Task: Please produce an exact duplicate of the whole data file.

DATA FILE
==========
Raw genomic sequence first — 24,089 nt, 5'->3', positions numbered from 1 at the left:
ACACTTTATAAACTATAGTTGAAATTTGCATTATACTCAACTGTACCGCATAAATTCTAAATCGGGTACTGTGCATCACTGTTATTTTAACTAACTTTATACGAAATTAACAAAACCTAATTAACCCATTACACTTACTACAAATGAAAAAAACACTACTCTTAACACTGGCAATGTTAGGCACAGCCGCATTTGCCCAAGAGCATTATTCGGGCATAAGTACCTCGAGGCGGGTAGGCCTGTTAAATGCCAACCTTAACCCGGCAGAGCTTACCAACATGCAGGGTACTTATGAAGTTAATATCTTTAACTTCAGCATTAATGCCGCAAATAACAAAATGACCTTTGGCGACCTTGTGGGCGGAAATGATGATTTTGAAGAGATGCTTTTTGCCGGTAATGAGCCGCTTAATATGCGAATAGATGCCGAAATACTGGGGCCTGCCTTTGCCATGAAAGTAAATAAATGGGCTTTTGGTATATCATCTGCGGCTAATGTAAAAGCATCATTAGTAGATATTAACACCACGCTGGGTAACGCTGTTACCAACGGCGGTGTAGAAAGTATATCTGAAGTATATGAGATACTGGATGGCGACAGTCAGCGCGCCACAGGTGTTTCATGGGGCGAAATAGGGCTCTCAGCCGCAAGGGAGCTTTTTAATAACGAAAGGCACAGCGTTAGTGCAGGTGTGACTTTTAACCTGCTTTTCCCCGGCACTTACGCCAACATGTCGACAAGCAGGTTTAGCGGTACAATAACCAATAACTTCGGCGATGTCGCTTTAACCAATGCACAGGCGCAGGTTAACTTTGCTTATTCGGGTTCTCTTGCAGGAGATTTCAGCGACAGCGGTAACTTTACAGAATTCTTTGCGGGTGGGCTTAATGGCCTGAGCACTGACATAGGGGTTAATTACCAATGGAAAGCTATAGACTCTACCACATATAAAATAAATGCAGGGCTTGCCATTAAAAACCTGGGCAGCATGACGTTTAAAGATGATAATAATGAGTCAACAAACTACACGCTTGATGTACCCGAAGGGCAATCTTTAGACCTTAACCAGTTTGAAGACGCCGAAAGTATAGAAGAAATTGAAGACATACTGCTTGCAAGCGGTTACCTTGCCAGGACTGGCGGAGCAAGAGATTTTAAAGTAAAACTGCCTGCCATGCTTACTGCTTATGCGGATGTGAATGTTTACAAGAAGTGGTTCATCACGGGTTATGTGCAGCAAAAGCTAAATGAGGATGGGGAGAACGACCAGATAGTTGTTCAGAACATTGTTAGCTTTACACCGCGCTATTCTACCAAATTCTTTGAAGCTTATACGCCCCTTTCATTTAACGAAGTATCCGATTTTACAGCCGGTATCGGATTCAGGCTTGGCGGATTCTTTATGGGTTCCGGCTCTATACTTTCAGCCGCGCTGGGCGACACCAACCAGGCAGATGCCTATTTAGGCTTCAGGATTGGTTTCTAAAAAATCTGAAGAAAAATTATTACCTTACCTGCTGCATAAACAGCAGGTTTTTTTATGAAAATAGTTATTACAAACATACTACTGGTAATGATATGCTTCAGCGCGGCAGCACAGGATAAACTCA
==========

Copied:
Raw genomic sequence first — 24,089 nt, 5'->3', positions numbered from 1 at the left:
ACACTTTATAAACTATAGTTGAAATTTGCATTATACTCAACTGTACCGCATAAATTCTAAATCGGGTACTGTGCATCACTGTTATTTTAACTAACTTTATACGAAATTAACAAAACCTAATTAACCCATTACACTTACTACAAATGAAAAAAACACTACTCTTAACACTGGCAATGTTAGGCACAGCCGCATTTGCCCAAGAGCATTATTCGGGCATAAGTACCTCGAGGCGGGTAGGCCTGTTAAATGCCAACCTTAACCCGGCAGAGCTTACCAACATGCAGGGTACTTATGAAGTTAATATCTTTAACTTCAGCATTAATGCCGCAAATAACAAAATGACCTTTGGCGACCTTGTGGGCGGAAATGATGATTTTGAAGAGATGCTTTTTGCCGGTAATGAGCCGCTTAATATGCGAATAGATGCCGAAATACTGGGGCCTGCCTTTGCCATGAAAGTAAATAAATGGGCTTTTGGTATATCATCTGCGGCTAATGTAAAAGCATCATTAGTAGATATTAACACCACGCTGGGTAACGCTGTTACCAACGGCGGTGTAGAAAGTATATCTGAAGTATATGAGATACTGGATGGCGACAGTCAGCGCGCCACAGGTGTTTCATGGGGCGAAATAGGGCTCTCAGCCGCAAGGGAGCTTTTTAATAACGAAAGGCACAGCGTTAGTGCAGGTGTGACTTTTAACCTGCTTTTCCCCGGCACTTACGCCAACATGTCGACAAGCAGGTTTAGCGGTACAATAACCAATAACTTCGGCGATGTCGCTTTAACCAATGCACAGGCGCAGGTTAACTTTGCTTATTCGGGTTCTCTTGCAGGAGATTTCAGCGACAGCGGTAACTTTACAGAATTCTTTGCGGGTGGGCTTAATGGCCTGAGCACTGACATAGGGGTTAATTACCAATGGAAAGCTATAGACTCTACCACATATAAAATAAATGCAGGGCTTGCCATTAAAAACCTGGGCAGCATGACGTTTAAAGATGATAATAATGAGTCAACAAACTACACGCTTGATGTACCCGAAGGGCAATCTTTAGACCTTAACCAGTTTGAAGACGCCGAAAGTATAGAAGAAATTGAAGACATACTGCTTGCAAGCGGTTACCTTGCCAGGACTGGCGGAGCAAGAGATTTTAAAGTAAAACTGCCTGCCATGCTTACTGCTTATGCGGATGTGAATGTTTACAAGAAGTGGTTCATCACGGGTTATGTGCAGCAAAAGCTAAATGAGGATGGGGAGAACGACCAGATAGTTGTTCAGAACATTGTTAGCTTTACACCGCGCTATTCTACCAAATTCTTTGAAGCTTATACGCCCCTTTCATTTAACGAAGTATCCGATTTTACAGCCGGTATCGGATTCAGGCTTGGCGGATTCTTTATGGGTTCCGGCTCTATACTTTCAGCCGCGCTGGGCGACACCAACCAGGCAGATGCCTATTTAGGCTTCAGGATTGGTTTCTAAAAAATCTGAAGAAAAATTATTACCTTACCTGCTGCATAAACAGCAGGTTTTTTTATGAAAATAGTTATTACAAACATACTACTGGTAATGATATGCTTCAGCGCGGCAGCACAGGATAAACTCA